Writing Can’t Help Me Make Decisions (But it Could Give You Clear Perspectives)

Carolyn Jennings

I can waiver back and forth endlessly and aimlessly on a decision. In thought or on paper, my mind can justify Choice A or Choice B (or Choices C and D!).  I'll list out pro's and con's in side-by-side columns, but that doesn't necessarily clarify either.  I can sink into frustration and feel inept and stuck.

What gives me better guidance is writing from future Perspectives.  In Journal to the Self: Twenty-Two Paths to Personal Growth, Kathleen Adams, founder and director of The Center for Journal Therapy, describes Perspectives writes as a way to “fast-forward yourself in time and space and write from the point of view of having already made the choice.”  The first write is “I've made choice A and my life is_________.”  The next write is “I've made choice B and my life is ____________.”


Several years ago I was deciding whether to self-publish or try the traditional route to getting a poetry collection published by submitting the manuscript to contests as many of my friends were doing.  I wrote from the Perspectives of one year later.

In the Perspectives write of the traditional route, I find myself competing against an enormous number of poets with talent and credentials, jumping through the hoops of contest rules and shelling out entry fees.  I collect a lot of rejections.  This is all I have to show for my time, money and effort.  Worst of all, I'm doing what I have traditionally done—looking for some “authority” to decide my work is “good enough.”  I'm giving my power away, waiting subserviently like a “good girl.”

From the Perspectives write of self-publishing, one year later “I am holding Hunger Speaks in my hands.  It is beautiful.  It feels good.  I am fulfilled and engaged—not from the ego but from the heart.  I am finding my way like a fish wiggling through water.”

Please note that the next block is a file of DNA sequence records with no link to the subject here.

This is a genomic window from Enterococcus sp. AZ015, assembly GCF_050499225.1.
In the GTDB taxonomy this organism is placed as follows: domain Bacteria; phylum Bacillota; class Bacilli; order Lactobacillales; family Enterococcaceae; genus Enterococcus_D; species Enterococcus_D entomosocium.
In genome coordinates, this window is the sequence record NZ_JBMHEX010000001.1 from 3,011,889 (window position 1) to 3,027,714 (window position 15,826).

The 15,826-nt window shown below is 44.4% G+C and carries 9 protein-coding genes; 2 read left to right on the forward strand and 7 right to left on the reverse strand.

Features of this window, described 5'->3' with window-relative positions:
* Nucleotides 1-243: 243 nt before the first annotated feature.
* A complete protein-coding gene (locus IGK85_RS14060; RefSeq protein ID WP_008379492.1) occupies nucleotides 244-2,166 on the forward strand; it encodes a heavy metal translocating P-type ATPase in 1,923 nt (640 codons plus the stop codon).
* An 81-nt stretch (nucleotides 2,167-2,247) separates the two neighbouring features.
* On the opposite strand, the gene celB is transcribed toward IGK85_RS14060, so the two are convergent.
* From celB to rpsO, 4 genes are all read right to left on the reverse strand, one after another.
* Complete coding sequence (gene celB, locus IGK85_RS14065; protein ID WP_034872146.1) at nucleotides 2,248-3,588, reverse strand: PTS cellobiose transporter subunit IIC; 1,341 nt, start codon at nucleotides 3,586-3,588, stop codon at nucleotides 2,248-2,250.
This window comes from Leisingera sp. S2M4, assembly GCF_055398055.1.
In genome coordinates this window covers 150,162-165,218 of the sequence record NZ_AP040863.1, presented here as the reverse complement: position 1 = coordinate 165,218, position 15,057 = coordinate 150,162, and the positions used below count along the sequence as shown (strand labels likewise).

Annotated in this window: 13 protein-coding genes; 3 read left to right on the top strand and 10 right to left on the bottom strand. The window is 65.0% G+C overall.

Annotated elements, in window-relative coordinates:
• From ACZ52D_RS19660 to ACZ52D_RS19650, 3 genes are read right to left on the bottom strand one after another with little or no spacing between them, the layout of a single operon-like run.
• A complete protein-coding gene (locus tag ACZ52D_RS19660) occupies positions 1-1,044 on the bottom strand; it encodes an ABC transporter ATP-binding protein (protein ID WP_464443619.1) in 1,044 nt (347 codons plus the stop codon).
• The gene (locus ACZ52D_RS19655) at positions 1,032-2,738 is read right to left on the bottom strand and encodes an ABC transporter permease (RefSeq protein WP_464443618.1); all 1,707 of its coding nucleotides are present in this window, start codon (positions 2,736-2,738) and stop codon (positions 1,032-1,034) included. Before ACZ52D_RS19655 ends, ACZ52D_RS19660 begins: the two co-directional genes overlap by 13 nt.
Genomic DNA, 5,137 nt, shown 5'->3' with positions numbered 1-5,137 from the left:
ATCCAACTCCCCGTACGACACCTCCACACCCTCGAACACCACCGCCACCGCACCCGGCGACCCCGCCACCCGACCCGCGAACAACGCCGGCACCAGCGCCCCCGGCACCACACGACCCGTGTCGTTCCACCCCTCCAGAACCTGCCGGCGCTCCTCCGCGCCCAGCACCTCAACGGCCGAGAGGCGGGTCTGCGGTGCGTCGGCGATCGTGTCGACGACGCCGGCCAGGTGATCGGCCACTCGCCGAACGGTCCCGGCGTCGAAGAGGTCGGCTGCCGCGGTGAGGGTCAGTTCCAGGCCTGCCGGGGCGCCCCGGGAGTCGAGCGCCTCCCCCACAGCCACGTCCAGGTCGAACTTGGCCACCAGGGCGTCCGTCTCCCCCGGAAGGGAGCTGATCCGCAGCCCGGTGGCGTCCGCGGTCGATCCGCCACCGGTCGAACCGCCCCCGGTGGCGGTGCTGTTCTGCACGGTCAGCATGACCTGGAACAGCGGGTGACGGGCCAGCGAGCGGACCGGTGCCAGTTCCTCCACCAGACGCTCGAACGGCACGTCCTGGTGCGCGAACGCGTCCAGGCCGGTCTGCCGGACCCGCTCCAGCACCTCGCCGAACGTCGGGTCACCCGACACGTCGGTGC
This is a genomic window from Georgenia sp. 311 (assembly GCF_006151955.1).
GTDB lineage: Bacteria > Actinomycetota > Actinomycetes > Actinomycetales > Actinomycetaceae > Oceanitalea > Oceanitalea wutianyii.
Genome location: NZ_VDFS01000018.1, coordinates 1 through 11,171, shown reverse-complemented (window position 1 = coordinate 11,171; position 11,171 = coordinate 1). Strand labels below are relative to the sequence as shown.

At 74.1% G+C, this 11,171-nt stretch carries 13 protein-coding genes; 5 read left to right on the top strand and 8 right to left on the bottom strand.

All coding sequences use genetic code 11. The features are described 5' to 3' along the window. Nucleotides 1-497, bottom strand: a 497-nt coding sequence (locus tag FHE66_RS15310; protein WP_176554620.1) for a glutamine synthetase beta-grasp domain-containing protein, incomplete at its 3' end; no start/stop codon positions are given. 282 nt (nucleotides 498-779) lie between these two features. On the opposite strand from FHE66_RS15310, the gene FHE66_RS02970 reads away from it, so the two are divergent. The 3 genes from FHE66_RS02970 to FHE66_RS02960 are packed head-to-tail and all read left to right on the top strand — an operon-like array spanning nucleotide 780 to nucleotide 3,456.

So let's see...competing, jumping through hoops and shelling out fees subserviently vs. fulfilled and engaged and like a fish wiggling through water!  The Perspectives journaling uncovered how unhappy I would be waiting for someone else to approve and accept my work.  Succeed or fail, it was crystal clear that I needed to create a book on my terms.  I did self-publish.  I remain ecstatic about the decision.

Adams writes that a Perspectives entry is “an excellent vehicle to give your subconscious mind a voice as to what it is holding as an expectation...And since our subconscious expectations exert a not-so-subtle influence on our conscious perceptions, life becomes a self-fulfilling prophecy.”


What decision is your mind juggling?  Job change?  Geographic move?  Turning point in a relationship?  Are you contemplating a new food plan or therapist or therapy?  Are you wanting to take a risk but unsure?  I was scared of the time, money and responsibility of self-publishing.  The certainty that evolved from writing my Perspectives moved me past the fear.

Write each of your Perspectives in the present tense: you've already made the change—or are living with the decision not to change.  Date each write on the same future date—whatever date makes the most sense to you.  It could be one year from today, two months after the move or three weeks living on the new food plan.

Write your Perspectives.  Read them.  How does each alternative feel?  What else do you notice?  Jot those feeling and observations after the Perspectives entries.

Which future best nourishes you?

Why do Perspectives often bring insight not otherwise available?  Adams explains, “We often block ourselves from really knowing what we want because we think we can't have it or we shouldn't want it.  But we hold in our awareness, even if it is on the unconscious level, an inherent wisdom that wants to guide us in the direction of our fullest development.  The Perspectives technique can give this wisdom a voice.”

"If you limit your choices only to what seems possible or reasonable, you disconnect yourself from what you truly want, and all that is left is a compromise."

- Robert Fritz

By Carolyn Jennings, author of HUNGER SPEAKS a memoir told in poetry and Journal to the Self® Certified Instructor

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